“…company was the ordinary condition and solitude the exceptional state.” – Robin Evans

As time went on, 19th-century England transitioned into having only one strategically placed door, which radically changed the pattern of domestic life. This introduced another concept, where they would “minimize the necessary intercourse between the various members of a household.”

Architecture only an After-thought?

The Book of the Courtier was a courtesy book with issues of etiquette written by Baldassare Castiglione and the autobiography of Cellini lack any sense of describing the architecture; “no landscape or cityscape is mentioned in even the most cursory terms.” As referenced, Cellini only mentions anything close to architecture in three separate occasions:
* An account of the circumstances surrounding a robbery,
* An attempt to engineer a reconciliation with a patron while bedridden,
* Describing a confrontation with a potential assassin.

“Rarely did architecture penetrate into the narrative and then only as an integral feature of some misadventure or encounter.”

This is interesting in that it is very difficult to come up with how the Italians “developed a refined, elaborate architecture” when they were so wrapped up in human affairs, and hardly had any time to notice their work, which leads to the development of a paradox. But it could be the accessory nature of architecture that led it to become such a visually rich concept, where out of all the senses, the visual dominates the boundary of experience in which a room would provide an edge to perception. But in the immediate vicinity of one’s body, the other senses would be as, if not, more dominant.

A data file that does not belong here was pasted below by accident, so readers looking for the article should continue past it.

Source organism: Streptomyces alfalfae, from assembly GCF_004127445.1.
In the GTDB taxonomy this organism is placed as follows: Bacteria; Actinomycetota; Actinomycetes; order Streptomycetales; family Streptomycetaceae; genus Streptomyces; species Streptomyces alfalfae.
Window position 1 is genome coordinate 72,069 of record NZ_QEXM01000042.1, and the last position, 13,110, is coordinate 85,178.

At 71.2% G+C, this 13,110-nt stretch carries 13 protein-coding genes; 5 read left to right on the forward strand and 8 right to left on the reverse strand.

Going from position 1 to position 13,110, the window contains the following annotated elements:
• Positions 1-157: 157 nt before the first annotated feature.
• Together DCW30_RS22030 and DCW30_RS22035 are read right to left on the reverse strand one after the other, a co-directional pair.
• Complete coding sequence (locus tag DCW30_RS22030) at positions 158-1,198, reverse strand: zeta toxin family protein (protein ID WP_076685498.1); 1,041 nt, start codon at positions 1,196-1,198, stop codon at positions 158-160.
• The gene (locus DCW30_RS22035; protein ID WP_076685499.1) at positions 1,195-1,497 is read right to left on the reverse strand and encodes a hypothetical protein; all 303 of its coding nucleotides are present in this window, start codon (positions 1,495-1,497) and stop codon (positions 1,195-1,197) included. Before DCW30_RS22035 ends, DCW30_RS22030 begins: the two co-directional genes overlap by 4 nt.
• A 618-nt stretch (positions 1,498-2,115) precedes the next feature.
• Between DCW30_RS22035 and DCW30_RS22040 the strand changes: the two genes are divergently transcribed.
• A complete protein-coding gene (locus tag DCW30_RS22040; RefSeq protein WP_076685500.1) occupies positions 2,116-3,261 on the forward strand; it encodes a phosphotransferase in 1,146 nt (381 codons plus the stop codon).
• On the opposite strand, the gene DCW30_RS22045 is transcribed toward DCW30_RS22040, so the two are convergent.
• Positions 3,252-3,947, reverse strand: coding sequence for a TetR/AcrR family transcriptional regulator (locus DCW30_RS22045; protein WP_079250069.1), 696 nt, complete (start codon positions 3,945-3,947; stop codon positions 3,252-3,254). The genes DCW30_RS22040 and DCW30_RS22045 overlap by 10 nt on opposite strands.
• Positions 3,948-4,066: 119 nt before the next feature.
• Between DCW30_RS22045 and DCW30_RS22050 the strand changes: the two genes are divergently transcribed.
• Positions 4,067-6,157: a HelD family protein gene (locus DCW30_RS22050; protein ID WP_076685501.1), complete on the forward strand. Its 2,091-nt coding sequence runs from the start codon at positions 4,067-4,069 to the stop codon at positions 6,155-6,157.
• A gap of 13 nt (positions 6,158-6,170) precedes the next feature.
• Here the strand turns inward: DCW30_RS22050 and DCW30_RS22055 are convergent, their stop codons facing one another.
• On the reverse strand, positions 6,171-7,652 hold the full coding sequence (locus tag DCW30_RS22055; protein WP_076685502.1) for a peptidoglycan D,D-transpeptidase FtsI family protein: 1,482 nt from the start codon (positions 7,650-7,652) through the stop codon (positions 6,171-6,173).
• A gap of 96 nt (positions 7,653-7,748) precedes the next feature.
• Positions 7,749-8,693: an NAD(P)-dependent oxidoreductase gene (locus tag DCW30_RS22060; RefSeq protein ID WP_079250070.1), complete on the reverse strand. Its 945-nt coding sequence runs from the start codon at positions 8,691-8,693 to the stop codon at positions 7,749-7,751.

As we go into passages, in history they have been used as a device for removing traffic. According to Sir Roger Pratt, who is an English architect of the 17th century, the passage was meant for servants to never appear in front of what happens in the domestic space, as was used as a way to show antagonism between the rich and poor.